js4shiny is a companion package for the JavaScript for Shiny Users rstudio::conf(2020) workshop.

🚧 This package is a work in progress but feel free to install and try it out. Just please be prepared to update it frequently and report any issues!

Installation

You can install js4shiny from GitHub with

…more details soon

Literate JavaScript Programming with R Markdown

This package includes several components that enable the use of R Markdown for literate programming with JavaScript. The first of these is the R Markdown HTML format, js4shiny::html_document_js().

This creates an R Markdown document that renders HTML, with a new JavaScript engine that, when used with the default settings, each JavaScript chunk is run in it’s own environment and any output written with console.log() is inserted in the HTML document as the code runs. In this setting, the JavaScript is rendered directly in the browser at view time.

---
output: js4shiny::html_document_js
---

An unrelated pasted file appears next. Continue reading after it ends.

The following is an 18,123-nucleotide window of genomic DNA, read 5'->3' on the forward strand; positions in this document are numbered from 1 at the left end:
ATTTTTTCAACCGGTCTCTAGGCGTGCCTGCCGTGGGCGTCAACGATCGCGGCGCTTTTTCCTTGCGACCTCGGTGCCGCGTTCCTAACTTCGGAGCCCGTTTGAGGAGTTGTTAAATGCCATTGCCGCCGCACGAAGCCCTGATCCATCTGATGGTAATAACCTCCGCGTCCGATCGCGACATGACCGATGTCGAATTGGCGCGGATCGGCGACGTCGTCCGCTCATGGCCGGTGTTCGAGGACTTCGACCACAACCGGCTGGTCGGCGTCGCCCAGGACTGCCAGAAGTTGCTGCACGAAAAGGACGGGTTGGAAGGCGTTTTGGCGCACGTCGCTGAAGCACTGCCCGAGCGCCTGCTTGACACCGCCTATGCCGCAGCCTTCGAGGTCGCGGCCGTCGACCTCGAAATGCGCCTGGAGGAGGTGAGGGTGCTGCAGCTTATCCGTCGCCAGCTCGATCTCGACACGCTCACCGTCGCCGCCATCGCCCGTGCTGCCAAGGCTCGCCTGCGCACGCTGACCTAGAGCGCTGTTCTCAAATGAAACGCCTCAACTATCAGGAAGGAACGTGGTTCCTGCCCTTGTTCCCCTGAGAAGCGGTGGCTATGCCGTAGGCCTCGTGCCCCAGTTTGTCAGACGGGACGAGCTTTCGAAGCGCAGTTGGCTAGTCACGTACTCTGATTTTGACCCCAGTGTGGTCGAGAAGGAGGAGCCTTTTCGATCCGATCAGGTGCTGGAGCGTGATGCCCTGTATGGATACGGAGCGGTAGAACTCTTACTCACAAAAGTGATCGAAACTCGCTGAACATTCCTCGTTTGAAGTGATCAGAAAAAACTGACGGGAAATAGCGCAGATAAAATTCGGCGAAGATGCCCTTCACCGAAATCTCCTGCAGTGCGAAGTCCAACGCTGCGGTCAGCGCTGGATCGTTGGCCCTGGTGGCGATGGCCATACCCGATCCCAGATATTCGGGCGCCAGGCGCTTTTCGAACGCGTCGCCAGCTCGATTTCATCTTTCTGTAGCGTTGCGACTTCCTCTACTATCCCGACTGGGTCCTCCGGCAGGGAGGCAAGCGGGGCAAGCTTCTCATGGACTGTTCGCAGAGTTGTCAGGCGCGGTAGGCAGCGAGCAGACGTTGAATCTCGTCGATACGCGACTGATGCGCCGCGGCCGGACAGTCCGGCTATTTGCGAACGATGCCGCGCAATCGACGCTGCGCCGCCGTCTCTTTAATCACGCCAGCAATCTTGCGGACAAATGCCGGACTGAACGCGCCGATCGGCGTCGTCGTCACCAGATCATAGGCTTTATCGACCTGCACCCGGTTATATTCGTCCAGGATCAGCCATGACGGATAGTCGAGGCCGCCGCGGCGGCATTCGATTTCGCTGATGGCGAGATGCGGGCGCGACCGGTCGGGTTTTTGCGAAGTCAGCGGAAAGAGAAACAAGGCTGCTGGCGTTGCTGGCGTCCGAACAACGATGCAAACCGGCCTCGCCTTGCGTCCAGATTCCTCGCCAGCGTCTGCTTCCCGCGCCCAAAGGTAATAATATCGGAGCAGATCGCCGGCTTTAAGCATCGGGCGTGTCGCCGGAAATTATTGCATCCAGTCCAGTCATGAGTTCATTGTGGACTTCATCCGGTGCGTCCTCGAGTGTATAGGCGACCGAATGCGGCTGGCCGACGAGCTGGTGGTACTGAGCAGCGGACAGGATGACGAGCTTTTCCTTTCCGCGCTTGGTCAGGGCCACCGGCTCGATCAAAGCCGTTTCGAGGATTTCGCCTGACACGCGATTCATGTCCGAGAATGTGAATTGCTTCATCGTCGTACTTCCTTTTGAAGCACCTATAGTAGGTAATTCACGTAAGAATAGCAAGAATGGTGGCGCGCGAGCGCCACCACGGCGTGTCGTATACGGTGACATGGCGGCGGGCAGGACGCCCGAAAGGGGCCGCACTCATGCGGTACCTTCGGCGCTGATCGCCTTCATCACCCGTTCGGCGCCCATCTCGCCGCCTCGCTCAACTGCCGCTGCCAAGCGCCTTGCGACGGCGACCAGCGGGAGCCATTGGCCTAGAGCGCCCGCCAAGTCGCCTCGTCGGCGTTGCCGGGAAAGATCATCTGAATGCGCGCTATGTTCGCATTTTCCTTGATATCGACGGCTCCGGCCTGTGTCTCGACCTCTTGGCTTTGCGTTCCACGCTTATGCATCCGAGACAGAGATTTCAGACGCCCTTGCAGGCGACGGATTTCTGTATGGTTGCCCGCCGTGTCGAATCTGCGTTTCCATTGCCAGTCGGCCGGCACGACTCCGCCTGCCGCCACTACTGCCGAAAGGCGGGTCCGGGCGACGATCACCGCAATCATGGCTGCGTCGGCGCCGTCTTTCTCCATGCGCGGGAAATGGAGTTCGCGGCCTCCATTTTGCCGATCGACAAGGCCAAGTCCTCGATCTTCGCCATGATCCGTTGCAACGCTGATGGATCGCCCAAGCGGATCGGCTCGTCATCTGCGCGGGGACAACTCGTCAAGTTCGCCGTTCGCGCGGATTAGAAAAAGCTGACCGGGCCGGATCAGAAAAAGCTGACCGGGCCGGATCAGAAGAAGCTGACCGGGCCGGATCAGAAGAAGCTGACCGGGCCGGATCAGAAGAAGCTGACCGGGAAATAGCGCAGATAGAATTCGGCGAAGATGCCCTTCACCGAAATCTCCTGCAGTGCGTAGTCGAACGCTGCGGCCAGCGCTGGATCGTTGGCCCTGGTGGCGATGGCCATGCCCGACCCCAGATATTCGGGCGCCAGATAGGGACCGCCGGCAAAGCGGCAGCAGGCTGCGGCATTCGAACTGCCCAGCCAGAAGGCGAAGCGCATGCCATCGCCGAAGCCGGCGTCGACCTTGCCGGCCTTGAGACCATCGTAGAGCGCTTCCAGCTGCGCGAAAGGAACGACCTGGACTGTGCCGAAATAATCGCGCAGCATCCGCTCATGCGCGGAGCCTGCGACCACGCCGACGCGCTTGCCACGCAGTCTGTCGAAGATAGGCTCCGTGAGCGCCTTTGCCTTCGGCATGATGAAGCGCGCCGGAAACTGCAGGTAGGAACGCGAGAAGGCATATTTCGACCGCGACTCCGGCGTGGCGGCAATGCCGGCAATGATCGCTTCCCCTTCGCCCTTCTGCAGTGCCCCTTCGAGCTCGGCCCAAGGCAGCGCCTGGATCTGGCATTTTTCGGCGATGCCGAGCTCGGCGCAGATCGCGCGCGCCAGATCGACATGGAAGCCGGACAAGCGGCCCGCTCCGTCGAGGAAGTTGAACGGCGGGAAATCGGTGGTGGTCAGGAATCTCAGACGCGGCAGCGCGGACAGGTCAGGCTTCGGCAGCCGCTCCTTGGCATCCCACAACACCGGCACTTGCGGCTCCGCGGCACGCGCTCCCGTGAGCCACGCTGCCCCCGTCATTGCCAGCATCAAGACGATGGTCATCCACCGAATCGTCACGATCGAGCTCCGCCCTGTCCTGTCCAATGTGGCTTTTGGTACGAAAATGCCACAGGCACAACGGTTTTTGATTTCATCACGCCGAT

```{js}
let x = 10
console.log("multiplying x times 10...")
x * 20
```

When the document is viewed in a browser, each JavaScript chunk is evaluated in its own block scope and the return value of the block is automatically printed to the chunk’s output <div>, unless that value is undefined.

Because each chunk is block-scoped, variables created in one block may not be available to other chunks. However, you can create global chunks by temporarily disabling the console redirect by adding the js_redirect = FALSE to the chunk that you would like to be evaluated in the global scope. This option disables the console.log() redirect and uses the standard JavaScript engine included in the knitr package. Logged statements will still be available in the browser’s developer tools console, and variables created in the global scope are thereafter available to all chunks.

```{js, js_redirect = FALSE}
let globalVariable = 'this is a global variable'
console.log(globalVariable) // goes to browser console
```

```{js}
console.log(globalVariable) // outputs in document
```

Within the document, it may not be clear which chunks are evaluated globally, so I recommend declaring global variables with let instead of const.

It’s also possible to send the JavaScript code to node by setting the js_live = FALSE chunk option. The JavaScript code is then run using node at compile time and each chunk evaluated in a separate process. In this setting, the results printed by the node process are captured and stored in the document, resulting in a static output that captures the results of the JavaScript run-time code.

```{js, js_live = FALSE}
let x = 10
console.log(x * 20)
```